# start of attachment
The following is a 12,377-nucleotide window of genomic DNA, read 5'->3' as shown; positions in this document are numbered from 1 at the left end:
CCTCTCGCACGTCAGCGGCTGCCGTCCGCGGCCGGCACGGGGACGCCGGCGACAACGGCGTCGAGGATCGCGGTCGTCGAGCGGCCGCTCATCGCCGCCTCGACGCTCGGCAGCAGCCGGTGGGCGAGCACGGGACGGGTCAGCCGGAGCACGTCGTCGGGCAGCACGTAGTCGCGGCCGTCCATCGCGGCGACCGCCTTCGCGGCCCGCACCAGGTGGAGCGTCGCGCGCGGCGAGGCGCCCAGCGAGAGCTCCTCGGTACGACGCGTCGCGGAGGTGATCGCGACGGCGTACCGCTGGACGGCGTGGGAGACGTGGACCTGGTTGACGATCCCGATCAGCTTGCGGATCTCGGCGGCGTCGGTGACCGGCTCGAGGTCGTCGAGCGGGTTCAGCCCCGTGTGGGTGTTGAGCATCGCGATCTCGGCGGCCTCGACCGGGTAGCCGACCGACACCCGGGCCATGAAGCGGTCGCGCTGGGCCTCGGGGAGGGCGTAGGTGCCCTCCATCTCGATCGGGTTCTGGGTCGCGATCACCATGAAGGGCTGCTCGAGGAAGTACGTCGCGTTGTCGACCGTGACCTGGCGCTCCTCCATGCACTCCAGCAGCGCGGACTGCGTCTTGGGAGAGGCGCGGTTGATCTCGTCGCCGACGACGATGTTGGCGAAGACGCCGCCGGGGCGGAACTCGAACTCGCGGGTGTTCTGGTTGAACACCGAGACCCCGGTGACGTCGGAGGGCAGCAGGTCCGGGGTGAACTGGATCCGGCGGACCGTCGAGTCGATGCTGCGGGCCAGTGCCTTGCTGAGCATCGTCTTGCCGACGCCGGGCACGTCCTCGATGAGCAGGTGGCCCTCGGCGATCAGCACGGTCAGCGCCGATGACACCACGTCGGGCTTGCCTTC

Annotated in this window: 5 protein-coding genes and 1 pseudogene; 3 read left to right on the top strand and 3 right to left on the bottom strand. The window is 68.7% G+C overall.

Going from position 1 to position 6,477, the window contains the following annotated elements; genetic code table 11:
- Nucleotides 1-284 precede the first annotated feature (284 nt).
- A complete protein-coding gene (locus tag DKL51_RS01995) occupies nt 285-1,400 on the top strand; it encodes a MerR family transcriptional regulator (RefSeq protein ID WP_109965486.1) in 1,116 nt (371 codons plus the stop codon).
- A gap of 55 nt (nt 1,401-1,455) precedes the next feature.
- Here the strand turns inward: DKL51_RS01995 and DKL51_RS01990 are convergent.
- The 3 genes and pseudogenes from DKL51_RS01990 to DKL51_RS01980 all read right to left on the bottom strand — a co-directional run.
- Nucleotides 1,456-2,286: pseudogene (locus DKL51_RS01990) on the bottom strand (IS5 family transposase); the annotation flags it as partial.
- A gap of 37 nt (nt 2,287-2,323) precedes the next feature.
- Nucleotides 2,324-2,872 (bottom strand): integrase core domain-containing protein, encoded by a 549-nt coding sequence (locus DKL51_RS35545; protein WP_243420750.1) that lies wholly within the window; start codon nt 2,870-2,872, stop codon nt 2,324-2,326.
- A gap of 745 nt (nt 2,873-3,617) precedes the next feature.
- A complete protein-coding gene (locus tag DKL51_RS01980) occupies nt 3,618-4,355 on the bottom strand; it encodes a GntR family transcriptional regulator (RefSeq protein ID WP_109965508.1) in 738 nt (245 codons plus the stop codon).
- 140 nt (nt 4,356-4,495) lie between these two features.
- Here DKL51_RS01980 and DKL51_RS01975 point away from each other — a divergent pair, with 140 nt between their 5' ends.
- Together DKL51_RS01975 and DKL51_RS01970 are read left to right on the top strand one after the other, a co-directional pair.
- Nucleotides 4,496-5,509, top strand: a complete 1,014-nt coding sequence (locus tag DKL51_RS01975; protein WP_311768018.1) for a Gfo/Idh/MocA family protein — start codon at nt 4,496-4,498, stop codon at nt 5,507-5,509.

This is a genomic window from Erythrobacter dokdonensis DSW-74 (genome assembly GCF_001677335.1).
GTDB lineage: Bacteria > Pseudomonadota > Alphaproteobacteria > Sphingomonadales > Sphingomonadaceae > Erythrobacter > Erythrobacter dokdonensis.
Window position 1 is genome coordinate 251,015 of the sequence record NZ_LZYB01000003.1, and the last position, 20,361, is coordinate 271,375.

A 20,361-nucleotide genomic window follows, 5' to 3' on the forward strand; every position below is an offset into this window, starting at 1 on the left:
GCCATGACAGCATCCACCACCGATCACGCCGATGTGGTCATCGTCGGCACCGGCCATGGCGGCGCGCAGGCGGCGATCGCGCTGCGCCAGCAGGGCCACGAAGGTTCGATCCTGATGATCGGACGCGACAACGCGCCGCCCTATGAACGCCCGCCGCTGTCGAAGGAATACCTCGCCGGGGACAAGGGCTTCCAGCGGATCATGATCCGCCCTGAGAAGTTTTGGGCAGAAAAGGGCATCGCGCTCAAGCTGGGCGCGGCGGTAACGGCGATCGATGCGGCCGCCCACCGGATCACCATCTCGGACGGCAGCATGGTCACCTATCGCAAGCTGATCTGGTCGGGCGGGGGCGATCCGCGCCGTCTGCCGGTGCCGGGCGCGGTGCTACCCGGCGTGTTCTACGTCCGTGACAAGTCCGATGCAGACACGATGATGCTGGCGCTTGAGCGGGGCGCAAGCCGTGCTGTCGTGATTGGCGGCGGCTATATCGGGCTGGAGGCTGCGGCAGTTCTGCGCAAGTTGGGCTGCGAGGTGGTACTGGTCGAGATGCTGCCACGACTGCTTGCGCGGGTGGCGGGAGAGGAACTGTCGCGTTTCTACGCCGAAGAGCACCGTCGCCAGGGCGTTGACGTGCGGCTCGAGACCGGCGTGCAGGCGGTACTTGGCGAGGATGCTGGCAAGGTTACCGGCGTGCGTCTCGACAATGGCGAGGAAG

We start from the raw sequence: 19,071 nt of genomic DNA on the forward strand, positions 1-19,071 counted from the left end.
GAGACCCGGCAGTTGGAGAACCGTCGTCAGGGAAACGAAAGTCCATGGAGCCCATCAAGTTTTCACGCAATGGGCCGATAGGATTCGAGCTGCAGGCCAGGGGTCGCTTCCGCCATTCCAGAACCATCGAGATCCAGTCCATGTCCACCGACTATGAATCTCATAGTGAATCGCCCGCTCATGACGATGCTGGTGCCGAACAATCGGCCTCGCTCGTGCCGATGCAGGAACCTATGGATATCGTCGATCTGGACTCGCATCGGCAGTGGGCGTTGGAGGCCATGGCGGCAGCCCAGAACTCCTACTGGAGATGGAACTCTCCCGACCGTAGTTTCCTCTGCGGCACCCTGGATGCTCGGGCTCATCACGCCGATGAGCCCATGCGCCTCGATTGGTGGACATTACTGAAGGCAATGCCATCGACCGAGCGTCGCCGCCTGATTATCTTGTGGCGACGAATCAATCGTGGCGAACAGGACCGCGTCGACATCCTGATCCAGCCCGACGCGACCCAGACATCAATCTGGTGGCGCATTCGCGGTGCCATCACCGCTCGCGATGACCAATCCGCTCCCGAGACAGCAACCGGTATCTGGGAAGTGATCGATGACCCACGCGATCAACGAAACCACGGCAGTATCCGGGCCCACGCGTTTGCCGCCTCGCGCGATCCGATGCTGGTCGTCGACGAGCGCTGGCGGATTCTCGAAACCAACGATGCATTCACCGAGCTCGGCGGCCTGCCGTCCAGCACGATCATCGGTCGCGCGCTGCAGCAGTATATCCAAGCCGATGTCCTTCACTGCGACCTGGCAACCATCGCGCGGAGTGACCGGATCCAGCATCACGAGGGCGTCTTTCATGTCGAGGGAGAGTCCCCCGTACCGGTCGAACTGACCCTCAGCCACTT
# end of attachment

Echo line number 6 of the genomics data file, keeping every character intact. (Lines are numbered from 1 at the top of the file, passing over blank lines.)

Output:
- A complete protein-coding gene (locus tag DKL51_RS01995) occupies nt 285-1,400 on the top strand; it encodes a MerR family transcriptional regulator (RefSeq protein ID WP_109965486.1) in 1,116 nt (371 codons plus the stop codon).